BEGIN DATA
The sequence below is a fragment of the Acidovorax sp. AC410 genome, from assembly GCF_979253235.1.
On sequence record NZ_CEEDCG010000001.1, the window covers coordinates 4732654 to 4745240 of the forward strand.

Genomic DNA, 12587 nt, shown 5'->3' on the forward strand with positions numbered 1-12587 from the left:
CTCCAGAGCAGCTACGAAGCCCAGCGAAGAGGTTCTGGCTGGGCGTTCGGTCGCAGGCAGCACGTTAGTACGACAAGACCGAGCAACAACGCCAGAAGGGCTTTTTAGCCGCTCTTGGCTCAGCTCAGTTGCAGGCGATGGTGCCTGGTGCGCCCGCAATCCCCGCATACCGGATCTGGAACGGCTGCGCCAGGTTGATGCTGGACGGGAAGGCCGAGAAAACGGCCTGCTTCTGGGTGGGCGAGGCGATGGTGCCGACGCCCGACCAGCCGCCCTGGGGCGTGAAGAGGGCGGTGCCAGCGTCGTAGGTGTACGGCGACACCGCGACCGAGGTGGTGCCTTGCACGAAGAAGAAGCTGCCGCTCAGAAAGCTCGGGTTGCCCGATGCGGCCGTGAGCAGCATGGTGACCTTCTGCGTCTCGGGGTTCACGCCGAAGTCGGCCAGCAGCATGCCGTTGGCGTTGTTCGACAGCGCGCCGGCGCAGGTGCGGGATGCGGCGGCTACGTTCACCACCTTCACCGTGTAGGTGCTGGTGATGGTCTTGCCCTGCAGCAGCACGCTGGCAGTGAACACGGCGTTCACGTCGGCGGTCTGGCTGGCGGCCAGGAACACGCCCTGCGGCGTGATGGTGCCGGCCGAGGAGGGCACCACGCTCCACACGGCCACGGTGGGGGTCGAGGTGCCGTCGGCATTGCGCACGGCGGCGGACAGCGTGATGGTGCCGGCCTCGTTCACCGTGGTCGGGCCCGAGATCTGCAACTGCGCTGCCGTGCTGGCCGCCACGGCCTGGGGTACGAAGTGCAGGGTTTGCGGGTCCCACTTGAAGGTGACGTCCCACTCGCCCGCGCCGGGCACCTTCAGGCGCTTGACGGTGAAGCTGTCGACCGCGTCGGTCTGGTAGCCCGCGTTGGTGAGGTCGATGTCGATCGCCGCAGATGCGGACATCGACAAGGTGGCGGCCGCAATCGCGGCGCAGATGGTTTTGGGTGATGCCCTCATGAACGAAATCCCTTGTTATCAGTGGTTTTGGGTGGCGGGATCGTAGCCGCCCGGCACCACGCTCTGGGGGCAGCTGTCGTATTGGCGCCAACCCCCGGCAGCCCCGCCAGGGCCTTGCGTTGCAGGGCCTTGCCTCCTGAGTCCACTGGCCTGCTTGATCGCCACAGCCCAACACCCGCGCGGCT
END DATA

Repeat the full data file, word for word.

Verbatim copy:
The sequence below is a fragment of the Acidovorax sp. AC410 genome, from assembly GCF_979253235.1.
On sequence record NZ_CEEDCG010000001.1, the window covers coordinates 4732654 to 4745240 of the forward strand.

Genomic DNA, 12587 nt, shown 5'->3' on the forward strand with positions numbered 1-12587 from the left:
CTCCAGAGCAGCTACGAAGCCCAGCGAAGAGGTTCTGGCTGGGCGTTCGGTCGCAGGCAGCACGTTAGTACGACAAGACCGAGCAACAACGCCAGAAGGGCTTTTTAGCCGCTCTTGGCTCAGCTCAGTTGCAGGCGATGGTGCCTGGTGCGCCCGCAATCCCCGCATACCGGATCTGGAACGGCTGCGCCAGGTTGATGCTGGACGGGAAGGCCGAGAAAACGGCCTGCTTCTGGGTGGGCGAGGCGATGGTGCCGACGCCCGACCAGCCGCCCTGGGGCGTGAAGAGGGCGGTGCCAGCGTCGTAGGTGTACGGCGACACCGCGACCGAGGTGGTGCCTTGCACGAAGAAGAAGCTGCCGCTCAGAAAGCTCGGGTTGCCCGATGCGGCCGTGAGCAGCATGGTGACCTTCTGCGTCTCGGGGTTCACGCCGAAGTCGGCCAGCAGCATGCCGTTGGCGTTGTTCGACAGCGCGCCGGCGCAGGTGCGGGATGCGGCGGCTACGTTCACCACCTTCACCGTGTAGGTGCTGGTGATGGTCTTGCCCTGCAGCAGCACGCTGGCAGTGAACACGGCGTTCACGTCGGCGGTCTGGCTGGCGGCCAGGAACACGCCCTGCGGCGTGATGGTGCCGGCCGAGGAGGGCACCACGCTCCACACGGCCACGGTGGGGGTCGAGGTGCCGTCGGCATTGCGCACGGCGGCGGACAGCGTGATGGTGCCGGCCTCGTTCACCGTGGTCGGGCCCGAGATCTGCAACTGCGCTGCCGTGCTGGCCGCCACGGCCTGGGGTACGAAGTGCAGGGTTTGCGGGTCCCACTTGAAGGTGACGTCCCACTCGCCCGCGCCGGGCACCTTCAGGCGCTTGACGGTGAAGCTGTCGACCGCGTCGGTCTGGTAGCCCGCGTTGGTGAGGTCGATGTCGATCGCCGCAGATGCGGACATCGACAAGGTGGCGGCCGCAATCGCGGCGCAGATGGTTTTGGGTGATGCCCTCATGAACGAAATCCCTTGTTATCAGTGGTTTTGGGTGGCGGGATCGTAGCCGCCCGGCACCACGCTCTGGGGGCAGCTGTCGTATTGGCGCCAACCCCCGGCAGCCCCGCCAGGGCCTTGCGTTGCAGGGCCTTGCCTCCTGAGTCCACTGGCCTGCTTGATCGCCACAGCCCAACACCCGCGCGGCT